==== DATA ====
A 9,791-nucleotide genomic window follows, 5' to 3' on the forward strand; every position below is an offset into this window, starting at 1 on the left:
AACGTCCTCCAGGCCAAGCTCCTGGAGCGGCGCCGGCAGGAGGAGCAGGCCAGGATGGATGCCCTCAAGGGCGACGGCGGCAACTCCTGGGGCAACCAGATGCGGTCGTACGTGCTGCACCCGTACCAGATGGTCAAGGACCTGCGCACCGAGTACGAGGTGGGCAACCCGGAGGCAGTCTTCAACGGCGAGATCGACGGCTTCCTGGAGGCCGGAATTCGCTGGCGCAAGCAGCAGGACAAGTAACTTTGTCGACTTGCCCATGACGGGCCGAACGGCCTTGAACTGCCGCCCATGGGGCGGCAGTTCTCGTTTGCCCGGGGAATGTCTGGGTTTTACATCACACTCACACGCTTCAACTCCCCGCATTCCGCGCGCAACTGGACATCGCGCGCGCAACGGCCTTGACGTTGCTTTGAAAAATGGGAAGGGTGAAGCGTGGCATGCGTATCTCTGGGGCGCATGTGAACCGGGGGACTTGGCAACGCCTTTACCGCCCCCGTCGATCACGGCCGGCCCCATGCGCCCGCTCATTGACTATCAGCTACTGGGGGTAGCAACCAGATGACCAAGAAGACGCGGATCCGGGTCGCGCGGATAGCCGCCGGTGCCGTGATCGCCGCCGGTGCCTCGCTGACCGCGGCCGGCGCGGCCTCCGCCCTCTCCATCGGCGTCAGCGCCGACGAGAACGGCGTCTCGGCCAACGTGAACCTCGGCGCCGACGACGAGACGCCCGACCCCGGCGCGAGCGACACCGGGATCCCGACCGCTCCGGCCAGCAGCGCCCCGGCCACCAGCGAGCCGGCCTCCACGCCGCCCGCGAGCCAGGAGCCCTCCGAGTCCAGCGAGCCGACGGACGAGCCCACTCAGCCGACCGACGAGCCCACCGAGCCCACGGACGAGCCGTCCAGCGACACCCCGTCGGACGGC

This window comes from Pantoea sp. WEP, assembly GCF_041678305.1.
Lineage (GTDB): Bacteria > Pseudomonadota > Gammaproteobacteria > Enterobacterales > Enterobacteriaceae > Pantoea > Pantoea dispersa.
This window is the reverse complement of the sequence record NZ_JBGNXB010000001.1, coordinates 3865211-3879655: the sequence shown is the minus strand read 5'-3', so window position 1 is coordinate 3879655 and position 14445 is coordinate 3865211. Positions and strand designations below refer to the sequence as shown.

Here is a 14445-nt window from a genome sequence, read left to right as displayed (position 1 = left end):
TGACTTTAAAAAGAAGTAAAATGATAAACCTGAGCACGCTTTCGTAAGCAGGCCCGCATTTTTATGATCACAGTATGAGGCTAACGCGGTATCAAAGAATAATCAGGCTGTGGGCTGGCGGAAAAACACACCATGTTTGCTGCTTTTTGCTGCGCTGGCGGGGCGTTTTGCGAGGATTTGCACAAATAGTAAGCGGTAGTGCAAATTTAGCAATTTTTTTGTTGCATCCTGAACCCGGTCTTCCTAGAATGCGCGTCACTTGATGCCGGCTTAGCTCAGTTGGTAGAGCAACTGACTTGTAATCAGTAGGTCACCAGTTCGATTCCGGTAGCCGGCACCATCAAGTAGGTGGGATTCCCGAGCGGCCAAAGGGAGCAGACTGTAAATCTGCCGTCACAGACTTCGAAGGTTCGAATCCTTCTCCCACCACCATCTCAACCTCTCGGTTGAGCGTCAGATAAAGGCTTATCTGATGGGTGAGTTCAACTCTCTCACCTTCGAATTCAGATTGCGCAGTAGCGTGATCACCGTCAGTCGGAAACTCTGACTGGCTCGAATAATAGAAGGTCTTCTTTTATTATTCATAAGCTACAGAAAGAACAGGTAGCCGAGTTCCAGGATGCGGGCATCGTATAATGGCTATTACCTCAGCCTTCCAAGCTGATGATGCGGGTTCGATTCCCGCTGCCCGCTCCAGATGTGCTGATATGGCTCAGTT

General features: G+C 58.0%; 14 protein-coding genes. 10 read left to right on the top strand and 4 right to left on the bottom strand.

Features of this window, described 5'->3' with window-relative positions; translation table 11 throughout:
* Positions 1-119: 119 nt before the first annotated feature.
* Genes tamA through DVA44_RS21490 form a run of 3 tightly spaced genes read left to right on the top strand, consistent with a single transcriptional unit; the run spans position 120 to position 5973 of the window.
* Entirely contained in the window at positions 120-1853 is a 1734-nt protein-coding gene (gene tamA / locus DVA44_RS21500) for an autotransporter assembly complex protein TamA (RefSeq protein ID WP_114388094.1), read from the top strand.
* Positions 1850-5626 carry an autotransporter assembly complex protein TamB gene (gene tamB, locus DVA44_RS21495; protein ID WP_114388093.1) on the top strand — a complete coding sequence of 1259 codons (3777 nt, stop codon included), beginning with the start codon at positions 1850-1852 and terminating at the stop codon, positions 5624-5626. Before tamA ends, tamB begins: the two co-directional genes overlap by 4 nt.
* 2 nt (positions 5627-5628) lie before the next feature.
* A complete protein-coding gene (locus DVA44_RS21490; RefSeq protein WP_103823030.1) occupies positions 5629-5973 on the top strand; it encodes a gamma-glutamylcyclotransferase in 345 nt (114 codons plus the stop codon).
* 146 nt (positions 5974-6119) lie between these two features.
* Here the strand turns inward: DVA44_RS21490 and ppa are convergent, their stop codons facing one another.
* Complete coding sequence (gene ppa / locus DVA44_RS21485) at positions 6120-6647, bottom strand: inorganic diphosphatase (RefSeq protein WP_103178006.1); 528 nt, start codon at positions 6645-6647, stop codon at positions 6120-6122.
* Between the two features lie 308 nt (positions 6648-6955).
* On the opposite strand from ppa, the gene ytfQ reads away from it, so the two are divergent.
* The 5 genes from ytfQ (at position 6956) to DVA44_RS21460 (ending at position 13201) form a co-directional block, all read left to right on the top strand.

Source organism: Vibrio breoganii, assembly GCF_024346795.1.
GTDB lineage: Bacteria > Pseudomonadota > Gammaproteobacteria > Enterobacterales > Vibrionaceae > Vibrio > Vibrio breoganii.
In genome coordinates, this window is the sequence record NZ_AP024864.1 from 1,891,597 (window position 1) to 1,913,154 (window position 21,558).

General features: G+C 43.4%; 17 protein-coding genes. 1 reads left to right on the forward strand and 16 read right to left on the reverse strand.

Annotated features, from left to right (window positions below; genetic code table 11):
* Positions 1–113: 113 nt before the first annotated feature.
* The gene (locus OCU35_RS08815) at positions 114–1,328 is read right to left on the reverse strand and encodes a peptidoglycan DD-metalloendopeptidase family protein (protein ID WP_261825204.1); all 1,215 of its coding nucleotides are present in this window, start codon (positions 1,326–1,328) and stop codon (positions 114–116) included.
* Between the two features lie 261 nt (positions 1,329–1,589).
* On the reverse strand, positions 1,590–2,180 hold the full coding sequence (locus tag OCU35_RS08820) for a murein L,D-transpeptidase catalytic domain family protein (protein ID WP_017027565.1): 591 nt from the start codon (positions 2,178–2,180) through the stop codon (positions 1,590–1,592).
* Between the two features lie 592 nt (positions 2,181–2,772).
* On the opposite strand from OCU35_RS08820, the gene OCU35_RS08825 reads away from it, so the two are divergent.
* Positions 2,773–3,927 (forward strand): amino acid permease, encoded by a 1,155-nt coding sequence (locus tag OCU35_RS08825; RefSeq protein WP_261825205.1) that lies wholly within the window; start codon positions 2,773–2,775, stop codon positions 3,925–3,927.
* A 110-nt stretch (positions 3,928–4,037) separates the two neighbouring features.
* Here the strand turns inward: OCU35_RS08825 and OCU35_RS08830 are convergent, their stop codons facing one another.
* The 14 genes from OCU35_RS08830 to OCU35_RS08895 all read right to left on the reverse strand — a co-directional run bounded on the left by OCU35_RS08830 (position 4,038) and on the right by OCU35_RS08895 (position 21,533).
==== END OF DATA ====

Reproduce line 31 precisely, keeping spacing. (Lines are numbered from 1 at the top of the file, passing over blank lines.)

* Between the two features lie 592 nt (positions 2,181–2,772).